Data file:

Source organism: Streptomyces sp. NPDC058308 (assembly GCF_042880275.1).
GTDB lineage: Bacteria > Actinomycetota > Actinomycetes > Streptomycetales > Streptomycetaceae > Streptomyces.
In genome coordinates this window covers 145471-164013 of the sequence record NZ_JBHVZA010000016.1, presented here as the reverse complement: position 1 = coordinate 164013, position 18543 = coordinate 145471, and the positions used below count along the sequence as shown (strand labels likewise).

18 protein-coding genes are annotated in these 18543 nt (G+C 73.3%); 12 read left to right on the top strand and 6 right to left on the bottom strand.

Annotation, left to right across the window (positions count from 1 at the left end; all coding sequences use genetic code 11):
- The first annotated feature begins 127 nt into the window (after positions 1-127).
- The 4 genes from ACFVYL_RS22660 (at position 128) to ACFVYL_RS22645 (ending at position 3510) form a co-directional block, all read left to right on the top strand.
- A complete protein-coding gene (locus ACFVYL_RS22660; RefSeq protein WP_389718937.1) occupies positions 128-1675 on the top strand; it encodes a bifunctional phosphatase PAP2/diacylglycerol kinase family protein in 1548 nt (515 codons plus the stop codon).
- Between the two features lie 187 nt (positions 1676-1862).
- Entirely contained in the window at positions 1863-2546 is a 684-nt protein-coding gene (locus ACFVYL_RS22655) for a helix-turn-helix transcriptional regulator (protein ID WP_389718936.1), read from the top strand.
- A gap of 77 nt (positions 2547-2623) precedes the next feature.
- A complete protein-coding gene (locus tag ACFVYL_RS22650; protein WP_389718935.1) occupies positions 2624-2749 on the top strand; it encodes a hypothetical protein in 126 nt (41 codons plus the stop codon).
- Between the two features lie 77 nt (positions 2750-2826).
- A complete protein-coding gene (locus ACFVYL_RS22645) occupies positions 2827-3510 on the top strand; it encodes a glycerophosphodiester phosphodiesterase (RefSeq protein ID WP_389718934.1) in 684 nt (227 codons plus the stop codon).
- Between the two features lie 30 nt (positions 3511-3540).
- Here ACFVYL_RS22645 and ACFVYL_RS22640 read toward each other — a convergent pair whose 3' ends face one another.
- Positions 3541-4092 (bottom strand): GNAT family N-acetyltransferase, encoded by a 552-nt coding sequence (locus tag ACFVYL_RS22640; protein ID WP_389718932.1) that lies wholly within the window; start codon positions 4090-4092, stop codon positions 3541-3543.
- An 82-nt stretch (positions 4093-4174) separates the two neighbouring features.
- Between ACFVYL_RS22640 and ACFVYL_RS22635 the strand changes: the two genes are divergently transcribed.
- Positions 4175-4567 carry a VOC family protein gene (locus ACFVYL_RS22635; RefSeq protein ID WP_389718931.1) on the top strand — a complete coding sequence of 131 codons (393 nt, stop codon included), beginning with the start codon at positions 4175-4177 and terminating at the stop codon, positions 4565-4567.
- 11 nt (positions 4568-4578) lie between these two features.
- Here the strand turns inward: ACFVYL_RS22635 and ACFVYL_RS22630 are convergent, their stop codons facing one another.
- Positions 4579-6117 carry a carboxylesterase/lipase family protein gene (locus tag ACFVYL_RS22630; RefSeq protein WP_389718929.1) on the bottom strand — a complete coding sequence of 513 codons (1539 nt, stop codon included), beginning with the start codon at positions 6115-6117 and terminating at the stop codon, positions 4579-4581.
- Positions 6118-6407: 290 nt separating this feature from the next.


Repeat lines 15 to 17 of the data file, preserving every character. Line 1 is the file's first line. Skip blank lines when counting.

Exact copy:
- Between the two features lie 30 nt (positions 3511-3540).
- Here ACFVYL_RS22645 and ACFVYL_RS22640 read toward each other — a convergent pair whose 3' ends face one another.
- Positions 3541-4092 (bottom strand): GNAT family N-acetyltransferase, encoded by a 552-nt coding sequence (locus tag ACFVYL_RS22640; protein ID WP_389718932.1) that lies wholly within the window; start codon positions 4090-4092, stop codon positions 3541-3543.